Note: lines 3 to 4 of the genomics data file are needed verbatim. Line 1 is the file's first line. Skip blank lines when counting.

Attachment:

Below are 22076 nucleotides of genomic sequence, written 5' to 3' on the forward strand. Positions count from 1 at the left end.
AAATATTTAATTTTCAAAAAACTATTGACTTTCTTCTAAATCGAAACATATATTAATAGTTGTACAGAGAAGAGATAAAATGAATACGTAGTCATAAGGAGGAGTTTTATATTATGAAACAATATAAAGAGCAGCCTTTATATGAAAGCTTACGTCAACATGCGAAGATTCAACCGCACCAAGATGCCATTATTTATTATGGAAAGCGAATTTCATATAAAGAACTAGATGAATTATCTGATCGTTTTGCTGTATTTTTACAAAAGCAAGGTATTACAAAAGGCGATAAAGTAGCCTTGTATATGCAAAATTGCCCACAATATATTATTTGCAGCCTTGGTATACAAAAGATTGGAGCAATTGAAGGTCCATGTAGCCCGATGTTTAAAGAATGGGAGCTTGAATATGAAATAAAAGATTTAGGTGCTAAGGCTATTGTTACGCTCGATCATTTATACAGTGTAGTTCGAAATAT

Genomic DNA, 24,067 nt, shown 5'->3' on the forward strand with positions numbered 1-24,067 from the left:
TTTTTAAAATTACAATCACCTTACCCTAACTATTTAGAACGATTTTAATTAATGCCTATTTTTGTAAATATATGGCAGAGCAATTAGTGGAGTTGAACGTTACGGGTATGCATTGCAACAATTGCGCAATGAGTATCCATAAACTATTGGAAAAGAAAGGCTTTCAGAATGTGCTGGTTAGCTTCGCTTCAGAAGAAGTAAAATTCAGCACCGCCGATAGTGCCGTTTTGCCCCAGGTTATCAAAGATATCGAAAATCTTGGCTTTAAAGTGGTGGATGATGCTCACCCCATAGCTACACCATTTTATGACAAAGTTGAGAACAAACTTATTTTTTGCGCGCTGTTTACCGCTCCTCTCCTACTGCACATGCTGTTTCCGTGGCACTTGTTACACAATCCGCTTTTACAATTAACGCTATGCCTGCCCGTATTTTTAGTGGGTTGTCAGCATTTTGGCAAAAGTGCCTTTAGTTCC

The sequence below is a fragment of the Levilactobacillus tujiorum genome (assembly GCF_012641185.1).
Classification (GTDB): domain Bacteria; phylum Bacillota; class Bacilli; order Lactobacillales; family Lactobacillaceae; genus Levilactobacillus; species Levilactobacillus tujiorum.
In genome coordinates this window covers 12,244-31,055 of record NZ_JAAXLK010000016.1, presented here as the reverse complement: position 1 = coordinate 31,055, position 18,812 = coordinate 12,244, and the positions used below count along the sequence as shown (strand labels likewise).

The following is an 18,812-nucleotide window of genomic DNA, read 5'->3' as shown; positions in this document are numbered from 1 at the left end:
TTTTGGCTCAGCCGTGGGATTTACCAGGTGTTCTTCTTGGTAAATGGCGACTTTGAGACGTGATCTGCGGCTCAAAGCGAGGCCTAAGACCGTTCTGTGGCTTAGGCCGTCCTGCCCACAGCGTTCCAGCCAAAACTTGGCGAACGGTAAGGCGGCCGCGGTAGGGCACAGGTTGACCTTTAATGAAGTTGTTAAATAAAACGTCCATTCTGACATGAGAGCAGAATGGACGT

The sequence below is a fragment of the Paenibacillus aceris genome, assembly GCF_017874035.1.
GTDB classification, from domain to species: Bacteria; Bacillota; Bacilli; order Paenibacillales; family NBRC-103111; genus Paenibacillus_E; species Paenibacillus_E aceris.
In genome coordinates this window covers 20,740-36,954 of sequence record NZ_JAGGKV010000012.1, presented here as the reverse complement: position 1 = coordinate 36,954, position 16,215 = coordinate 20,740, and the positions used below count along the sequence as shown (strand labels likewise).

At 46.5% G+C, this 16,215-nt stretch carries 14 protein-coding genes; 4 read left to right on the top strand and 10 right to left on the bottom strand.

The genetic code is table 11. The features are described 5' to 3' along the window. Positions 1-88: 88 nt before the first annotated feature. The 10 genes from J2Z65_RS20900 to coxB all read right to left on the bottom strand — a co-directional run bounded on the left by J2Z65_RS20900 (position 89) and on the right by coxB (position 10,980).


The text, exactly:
Genomic DNA, 24,067 nt, shown 5'->3' on the forward strand with positions numbered 1-24,067 from the left:
TTTTTAAAATTACAATCACCTTACCCTAACTATTTAGAACGATTTTAATTAATGCCTATTTTTGTAAATATATGGCAGAGCAATTAGTGGAGTTGAACGTTACGGGTATGCATTGCAACAATTGCGCAATGAGTATCCATAAACTATTGGAAAAGAAAGGCTTTCAGAATGTGCTGGTTAGCTTCGCTTCAGAAGAAGTAAAATTCAGCACCGCCGATAGTGCCGTTTTGCCCCAGGTTATCAAAGATATCGAAAATCTTGGCTTTAAAGTGGTGGATGATGCTCACCCCATAGCTACACCATTTTATGACAAAGTTGAGAACAAACTTATTTTTTGCGCGCTGTTTACCGCTCCTCTCCTACTGCACATGCTGTTTCCGTGGCACTTGTTACACAATCCGCTTTTACAATTAACGCTATGCCTGCCCGTATTTTTAGTGGGTTGTCAGCATTTTGGCAAAAGTGCCTTTAGTTCC